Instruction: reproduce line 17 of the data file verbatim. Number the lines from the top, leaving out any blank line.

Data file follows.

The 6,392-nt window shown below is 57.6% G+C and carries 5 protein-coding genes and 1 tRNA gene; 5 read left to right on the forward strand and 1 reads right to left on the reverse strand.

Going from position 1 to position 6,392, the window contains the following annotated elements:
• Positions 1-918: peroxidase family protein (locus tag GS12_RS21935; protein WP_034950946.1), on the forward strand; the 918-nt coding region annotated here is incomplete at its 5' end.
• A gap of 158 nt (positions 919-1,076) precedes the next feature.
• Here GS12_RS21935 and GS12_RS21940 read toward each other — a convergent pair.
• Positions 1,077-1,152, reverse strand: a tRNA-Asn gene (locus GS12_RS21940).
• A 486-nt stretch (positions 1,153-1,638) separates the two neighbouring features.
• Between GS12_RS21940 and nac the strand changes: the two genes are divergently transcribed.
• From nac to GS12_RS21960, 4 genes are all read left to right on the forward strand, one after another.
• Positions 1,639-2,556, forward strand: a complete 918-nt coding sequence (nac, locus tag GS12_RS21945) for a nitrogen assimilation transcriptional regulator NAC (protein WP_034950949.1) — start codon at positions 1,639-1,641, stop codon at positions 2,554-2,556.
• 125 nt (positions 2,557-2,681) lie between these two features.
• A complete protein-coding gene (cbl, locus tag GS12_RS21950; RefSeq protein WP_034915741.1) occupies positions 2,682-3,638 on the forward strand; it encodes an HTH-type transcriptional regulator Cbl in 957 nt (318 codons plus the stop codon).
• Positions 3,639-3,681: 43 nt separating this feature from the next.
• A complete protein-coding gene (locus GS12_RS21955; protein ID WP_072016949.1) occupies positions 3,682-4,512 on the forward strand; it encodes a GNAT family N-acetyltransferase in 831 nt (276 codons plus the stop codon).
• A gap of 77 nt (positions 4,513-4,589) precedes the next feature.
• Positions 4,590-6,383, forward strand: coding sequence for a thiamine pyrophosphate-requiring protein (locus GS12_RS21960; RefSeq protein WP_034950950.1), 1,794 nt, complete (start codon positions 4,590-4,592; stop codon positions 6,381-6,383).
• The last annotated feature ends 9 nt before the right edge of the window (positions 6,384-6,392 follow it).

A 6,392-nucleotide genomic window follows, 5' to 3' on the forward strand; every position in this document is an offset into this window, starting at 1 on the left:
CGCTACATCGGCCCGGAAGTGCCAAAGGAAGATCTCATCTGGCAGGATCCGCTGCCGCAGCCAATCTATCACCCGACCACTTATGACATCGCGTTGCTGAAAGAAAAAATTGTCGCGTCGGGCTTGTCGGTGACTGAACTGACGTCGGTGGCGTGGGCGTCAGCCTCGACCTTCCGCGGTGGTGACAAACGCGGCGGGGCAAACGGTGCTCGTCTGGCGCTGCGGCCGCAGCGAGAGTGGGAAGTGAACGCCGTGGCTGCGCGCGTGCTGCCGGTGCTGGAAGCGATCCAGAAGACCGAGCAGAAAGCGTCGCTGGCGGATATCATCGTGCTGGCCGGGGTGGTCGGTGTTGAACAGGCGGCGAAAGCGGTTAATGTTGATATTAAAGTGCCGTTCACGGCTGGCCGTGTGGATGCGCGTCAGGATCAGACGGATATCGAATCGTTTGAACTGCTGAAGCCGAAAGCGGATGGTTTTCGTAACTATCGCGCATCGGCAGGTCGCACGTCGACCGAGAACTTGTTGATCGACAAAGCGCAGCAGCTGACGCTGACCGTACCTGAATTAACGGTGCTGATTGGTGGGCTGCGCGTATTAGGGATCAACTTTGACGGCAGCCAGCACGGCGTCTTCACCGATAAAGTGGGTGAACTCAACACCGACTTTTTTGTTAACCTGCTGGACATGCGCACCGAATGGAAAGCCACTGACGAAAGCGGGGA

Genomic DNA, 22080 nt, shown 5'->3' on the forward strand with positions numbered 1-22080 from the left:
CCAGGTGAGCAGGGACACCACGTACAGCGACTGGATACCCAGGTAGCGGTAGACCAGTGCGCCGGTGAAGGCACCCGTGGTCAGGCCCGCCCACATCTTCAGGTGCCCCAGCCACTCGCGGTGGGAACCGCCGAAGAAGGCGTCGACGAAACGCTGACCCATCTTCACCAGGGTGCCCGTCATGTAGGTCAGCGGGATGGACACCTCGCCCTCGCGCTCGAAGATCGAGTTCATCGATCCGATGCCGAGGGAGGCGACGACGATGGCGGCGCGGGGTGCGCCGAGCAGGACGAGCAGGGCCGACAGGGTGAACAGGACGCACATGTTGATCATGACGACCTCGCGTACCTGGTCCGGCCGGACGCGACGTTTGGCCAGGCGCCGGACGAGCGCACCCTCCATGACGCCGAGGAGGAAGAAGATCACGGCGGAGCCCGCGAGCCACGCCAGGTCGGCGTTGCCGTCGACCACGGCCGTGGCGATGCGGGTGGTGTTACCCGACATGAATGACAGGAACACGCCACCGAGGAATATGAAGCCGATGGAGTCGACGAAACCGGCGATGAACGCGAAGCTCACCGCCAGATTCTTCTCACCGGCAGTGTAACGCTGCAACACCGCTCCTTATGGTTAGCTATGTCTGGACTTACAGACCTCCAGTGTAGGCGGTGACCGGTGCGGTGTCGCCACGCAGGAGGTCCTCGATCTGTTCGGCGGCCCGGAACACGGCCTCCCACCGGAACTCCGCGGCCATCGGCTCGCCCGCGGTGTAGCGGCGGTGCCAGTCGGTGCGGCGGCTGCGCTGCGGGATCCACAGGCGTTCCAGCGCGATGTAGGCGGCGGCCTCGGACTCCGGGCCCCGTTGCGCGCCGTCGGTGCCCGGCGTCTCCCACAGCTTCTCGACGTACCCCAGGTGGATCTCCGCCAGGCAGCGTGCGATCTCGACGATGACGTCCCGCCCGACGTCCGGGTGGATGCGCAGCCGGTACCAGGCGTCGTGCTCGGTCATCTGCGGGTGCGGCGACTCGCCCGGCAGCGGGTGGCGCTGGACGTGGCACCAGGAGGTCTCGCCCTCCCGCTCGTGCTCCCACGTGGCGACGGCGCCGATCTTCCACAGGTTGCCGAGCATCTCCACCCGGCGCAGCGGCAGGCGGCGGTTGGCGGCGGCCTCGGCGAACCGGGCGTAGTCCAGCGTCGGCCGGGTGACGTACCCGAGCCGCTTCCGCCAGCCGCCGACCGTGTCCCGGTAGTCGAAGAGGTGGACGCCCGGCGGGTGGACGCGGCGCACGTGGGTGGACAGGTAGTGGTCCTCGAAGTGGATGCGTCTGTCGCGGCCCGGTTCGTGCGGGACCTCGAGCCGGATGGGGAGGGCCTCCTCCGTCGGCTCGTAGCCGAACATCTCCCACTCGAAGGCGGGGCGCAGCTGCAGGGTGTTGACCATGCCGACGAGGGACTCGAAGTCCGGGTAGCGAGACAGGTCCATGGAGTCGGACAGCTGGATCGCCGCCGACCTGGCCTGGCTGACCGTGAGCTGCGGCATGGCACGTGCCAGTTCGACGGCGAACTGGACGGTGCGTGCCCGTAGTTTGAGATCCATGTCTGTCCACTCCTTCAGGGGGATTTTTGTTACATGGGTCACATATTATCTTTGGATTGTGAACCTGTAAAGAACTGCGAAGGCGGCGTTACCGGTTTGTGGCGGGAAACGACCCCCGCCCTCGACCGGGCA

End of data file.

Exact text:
• The last annotated feature ends 9 nt before the right edge of the window (positions 6,384-6,392 follow it).